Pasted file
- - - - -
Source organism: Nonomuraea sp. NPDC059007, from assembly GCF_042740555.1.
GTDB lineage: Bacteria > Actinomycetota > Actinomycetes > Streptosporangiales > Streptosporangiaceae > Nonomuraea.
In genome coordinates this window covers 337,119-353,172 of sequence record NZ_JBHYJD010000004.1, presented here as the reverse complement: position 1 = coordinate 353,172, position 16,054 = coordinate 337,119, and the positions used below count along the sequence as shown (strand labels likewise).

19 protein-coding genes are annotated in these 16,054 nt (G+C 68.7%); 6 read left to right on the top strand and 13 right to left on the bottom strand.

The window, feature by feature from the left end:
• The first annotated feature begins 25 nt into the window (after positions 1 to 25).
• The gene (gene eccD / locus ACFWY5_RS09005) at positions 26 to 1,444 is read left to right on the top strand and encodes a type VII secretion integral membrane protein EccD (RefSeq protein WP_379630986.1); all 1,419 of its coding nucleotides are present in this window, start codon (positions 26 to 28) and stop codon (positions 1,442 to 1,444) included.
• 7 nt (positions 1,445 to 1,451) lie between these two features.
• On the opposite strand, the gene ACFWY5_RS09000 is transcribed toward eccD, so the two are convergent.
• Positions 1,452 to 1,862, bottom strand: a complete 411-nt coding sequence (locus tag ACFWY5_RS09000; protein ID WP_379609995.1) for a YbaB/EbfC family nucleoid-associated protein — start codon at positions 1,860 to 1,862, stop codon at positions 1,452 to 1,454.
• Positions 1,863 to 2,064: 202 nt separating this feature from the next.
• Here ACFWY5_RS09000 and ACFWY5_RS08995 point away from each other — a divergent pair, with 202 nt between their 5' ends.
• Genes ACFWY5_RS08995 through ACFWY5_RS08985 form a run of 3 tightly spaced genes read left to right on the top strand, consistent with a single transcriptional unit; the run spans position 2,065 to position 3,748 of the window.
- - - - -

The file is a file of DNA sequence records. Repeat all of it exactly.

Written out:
Source organism: Nonomuraea sp. NPDC059007, from assembly GCF_042740555.1.
GTDB lineage: Bacteria > Actinomycetota > Actinomycetes > Streptosporangiales > Streptosporangiaceae > Nonomuraea.
In genome coordinates this window covers 337,119-353,172 of sequence record NZ_JBHYJD010000004.1, presented here as the reverse complement: position 1 = coordinate 353,172, position 16,054 = coordinate 337,119, and the positions used below count along the sequence as shown (strand labels likewise).

19 protein-coding genes are annotated in these 16,054 nt (G+C 68.7%); 6 read left to right on the top strand and 13 right to left on the bottom strand.

The window, feature by feature from the left end:
• The first annotated feature begins 25 nt into the window (after positions 1 to 25).
• The gene (gene eccD / locus ACFWY5_RS09005) at positions 26 to 1,444 is read left to right on the top strand and encodes a type VII secretion integral membrane protein EccD (RefSeq protein WP_379630986.1); all 1,419 of its coding nucleotides are present in this window, start codon (positions 26 to 28) and stop codon (positions 1,442 to 1,444) included.
• 7 nt (positions 1,445 to 1,451) lie between these two features.
• On the opposite strand, the gene ACFWY5_RS09000 is transcribed toward eccD, so the two are convergent.
• Positions 1,452 to 1,862, bottom strand: a complete 411-nt coding sequence (locus tag ACFWY5_RS09000; protein ID WP_379609995.1) for a YbaB/EbfC family nucleoid-associated protein — start codon at positions 1,860 to 1,862, stop codon at positions 1,452 to 1,454.
• Positions 1,863 to 2,064: 202 nt separating this feature from the next.
• Here ACFWY5_RS09000 and ACFWY5_RS08995 point away from each other — a divergent pair, with 202 nt between their 5' ends.
• Genes ACFWY5_RS08995 through ACFWY5_RS08985 form a run of 3 tightly spaced genes read left to right on the top strand, consistent with a single transcriptional unit; the run spans position 2,065 to position 3,748 of the window.